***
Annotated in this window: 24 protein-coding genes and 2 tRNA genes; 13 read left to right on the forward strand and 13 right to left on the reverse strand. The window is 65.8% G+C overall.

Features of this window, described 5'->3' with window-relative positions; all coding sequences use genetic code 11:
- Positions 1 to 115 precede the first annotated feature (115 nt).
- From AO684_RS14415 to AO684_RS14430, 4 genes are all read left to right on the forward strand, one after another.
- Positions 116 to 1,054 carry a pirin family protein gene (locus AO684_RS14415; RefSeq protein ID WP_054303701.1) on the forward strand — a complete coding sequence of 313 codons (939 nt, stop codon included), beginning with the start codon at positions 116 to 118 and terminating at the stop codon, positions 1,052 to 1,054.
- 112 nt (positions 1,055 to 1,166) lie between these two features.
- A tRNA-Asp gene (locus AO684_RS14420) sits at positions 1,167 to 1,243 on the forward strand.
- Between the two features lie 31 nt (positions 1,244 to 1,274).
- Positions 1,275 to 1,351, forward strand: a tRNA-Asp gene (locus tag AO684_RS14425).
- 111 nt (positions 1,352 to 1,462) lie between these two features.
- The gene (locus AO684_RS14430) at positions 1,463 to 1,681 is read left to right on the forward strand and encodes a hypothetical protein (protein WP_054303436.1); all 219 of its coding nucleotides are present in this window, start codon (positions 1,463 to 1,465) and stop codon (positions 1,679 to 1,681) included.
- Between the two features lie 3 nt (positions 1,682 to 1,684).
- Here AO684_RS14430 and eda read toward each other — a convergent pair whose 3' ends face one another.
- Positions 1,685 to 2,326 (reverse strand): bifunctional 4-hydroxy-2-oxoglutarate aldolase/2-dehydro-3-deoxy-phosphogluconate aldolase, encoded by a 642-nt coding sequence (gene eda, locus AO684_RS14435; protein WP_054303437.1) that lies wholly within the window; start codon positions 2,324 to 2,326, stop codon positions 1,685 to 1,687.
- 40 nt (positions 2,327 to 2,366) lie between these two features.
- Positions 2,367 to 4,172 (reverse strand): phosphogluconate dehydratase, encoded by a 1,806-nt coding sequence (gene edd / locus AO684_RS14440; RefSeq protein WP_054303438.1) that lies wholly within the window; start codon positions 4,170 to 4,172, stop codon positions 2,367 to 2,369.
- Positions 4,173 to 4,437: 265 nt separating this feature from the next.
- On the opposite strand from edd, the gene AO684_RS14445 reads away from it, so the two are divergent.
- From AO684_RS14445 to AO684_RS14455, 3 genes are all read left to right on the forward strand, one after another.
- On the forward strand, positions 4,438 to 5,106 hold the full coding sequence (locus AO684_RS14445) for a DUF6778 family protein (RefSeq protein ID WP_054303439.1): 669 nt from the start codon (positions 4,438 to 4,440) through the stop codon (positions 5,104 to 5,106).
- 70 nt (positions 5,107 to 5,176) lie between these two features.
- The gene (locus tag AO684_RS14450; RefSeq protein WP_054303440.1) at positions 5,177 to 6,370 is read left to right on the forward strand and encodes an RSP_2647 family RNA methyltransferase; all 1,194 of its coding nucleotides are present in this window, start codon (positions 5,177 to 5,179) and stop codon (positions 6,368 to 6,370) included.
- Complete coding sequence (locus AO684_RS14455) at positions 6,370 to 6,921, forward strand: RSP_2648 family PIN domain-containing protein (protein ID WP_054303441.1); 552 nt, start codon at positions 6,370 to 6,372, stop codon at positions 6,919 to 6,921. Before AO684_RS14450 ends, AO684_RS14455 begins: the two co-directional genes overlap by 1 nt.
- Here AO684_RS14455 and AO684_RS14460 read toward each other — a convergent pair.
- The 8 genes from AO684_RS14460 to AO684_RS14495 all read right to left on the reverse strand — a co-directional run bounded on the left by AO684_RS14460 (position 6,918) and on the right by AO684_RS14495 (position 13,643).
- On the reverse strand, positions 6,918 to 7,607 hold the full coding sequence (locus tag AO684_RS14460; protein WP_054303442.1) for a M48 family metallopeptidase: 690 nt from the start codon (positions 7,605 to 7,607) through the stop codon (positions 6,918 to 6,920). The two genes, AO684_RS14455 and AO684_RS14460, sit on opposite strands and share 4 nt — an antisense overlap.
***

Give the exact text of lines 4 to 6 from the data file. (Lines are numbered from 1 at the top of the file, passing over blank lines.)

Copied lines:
- From AO684_RS14415 to AO684_RS14430, 4 genes are all read left to right on the forward strand, one after another.
- Positions 116 to 1,054 carry a pirin family protein gene (locus AO684_RS14415; RefSeq protein ID WP_054303701.1) on the forward strand — a complete coding sequence of 313 codons (939 nt, stop codon included), beginning with the start codon at positions 116 to 118 and terminating at the stop codon, positions 1,052 to 1,054.
- 112 nt (positions 1,055 to 1,166) lie between these two features.